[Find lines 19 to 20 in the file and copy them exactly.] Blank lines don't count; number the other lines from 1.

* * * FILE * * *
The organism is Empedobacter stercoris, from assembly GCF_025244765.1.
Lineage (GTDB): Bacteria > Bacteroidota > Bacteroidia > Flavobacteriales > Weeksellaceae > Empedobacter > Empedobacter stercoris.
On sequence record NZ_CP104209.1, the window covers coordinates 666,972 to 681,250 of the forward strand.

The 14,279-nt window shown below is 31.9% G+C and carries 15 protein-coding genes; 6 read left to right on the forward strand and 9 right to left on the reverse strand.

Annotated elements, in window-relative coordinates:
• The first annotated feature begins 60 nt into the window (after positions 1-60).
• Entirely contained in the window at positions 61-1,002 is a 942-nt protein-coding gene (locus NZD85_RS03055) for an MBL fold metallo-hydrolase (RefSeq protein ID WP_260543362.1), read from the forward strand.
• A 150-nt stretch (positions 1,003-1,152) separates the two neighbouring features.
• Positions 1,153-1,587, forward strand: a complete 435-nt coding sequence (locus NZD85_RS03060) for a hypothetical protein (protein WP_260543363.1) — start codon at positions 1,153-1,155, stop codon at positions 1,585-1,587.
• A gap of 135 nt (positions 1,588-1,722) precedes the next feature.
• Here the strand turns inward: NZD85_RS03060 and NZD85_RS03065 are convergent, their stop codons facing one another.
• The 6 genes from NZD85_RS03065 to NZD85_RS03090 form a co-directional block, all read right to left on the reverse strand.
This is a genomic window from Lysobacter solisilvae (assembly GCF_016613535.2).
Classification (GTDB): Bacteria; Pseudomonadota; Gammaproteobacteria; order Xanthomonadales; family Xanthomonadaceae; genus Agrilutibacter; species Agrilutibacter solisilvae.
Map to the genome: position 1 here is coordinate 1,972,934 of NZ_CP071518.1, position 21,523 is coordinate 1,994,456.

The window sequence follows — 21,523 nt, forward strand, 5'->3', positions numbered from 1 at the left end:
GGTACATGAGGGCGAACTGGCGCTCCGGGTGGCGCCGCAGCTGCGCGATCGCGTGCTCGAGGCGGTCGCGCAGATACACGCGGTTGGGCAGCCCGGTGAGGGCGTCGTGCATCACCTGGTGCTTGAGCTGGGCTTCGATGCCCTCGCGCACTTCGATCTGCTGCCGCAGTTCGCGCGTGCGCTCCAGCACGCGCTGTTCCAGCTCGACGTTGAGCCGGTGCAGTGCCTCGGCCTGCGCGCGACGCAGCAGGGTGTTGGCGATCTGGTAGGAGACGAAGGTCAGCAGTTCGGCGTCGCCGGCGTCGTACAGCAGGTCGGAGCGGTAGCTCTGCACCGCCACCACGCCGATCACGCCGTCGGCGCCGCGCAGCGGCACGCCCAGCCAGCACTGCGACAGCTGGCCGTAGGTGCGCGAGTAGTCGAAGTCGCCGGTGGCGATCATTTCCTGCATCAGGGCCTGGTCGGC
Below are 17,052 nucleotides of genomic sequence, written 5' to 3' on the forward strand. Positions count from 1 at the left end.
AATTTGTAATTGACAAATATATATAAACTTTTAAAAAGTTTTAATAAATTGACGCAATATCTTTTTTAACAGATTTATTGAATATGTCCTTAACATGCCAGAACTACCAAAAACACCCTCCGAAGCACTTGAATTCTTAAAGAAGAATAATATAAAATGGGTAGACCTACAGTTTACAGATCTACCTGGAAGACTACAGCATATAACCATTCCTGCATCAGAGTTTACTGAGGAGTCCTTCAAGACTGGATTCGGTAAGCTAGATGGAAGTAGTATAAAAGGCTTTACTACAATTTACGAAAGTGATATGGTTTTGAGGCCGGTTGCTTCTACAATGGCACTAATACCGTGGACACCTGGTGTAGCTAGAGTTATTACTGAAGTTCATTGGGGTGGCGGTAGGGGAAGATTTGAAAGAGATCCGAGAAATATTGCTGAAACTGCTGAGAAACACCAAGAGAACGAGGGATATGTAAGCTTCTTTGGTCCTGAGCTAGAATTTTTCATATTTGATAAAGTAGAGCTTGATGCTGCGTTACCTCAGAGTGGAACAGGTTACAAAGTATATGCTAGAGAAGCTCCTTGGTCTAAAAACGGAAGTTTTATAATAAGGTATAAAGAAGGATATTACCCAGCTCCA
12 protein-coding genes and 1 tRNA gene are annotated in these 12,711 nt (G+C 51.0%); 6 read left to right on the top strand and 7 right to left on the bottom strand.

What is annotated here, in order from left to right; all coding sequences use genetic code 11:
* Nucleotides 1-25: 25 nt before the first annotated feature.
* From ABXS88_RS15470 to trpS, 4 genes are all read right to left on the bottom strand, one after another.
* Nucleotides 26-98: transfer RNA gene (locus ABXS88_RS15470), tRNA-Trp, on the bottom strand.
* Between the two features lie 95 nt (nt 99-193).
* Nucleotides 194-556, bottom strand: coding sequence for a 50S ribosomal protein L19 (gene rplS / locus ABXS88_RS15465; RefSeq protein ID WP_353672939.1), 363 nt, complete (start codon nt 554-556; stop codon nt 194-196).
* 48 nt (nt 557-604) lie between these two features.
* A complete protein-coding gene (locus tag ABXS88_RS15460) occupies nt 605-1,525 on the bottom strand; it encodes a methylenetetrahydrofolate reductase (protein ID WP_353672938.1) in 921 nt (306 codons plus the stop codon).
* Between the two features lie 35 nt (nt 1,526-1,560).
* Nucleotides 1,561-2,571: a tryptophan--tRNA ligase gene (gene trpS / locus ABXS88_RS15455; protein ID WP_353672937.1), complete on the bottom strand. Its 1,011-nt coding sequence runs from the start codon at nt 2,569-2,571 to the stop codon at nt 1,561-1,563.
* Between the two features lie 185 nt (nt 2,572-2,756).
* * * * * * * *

AATTTGTAATTGACAAATATATATAAACTTTTAAAAAGTTTTAATAAATTGACGCAATATCTTTTTTAACAGATTTATTGAATATGTCCTTAACATGCCAGAACTACCAAAAACACCCTCCGAAGCACTTGAATTCTTAAAGAAGAATAATATAAAATGGGTAGACCTACAGTTTACAGATCTACCTGGAAGACTACAGCATATAACCATTCCTGCATCAGAGTTTACTGAGGAGTCCTTCAAGACTGGATTCGGTAAGCTAGATGGAAGTAGTATAAAAGGCTTTACTACAATTTACGAAAGTGATATGGTTTTGAGGCCGGTTGCTTCTACAATGGCACTAATACCGTGGACACCTGGTGTAGCTAGAGTTATTACTGAAGTTCATTGGGGTGGCGGTAGGGGAAGATTTGAAAGAGATCCGAGAAATATTGCTGAAACTGCTGAGAAACACCAAGAGAACGAGGGATATGTAAGCTTCTTTGGTCCTGAGCTAGAATTTTTCATATTTGATAAAGTAGAGCTTGATGCTGCGTTACCTCAGAGTGGAACAGGTTACAAAGTATATGCTAGAGAAGCTCCTTGGTCTAAAAACGGAAGTTTTATAATAAGGTATAAAGAAGGATATTACCCAGCTCCA
12 protein-coding genes and 1 tRNA gene are annotated in these 12,711 nt (G+C 51.0%); 6 read left to right on the top strand and 7 right to left on the bottom strand.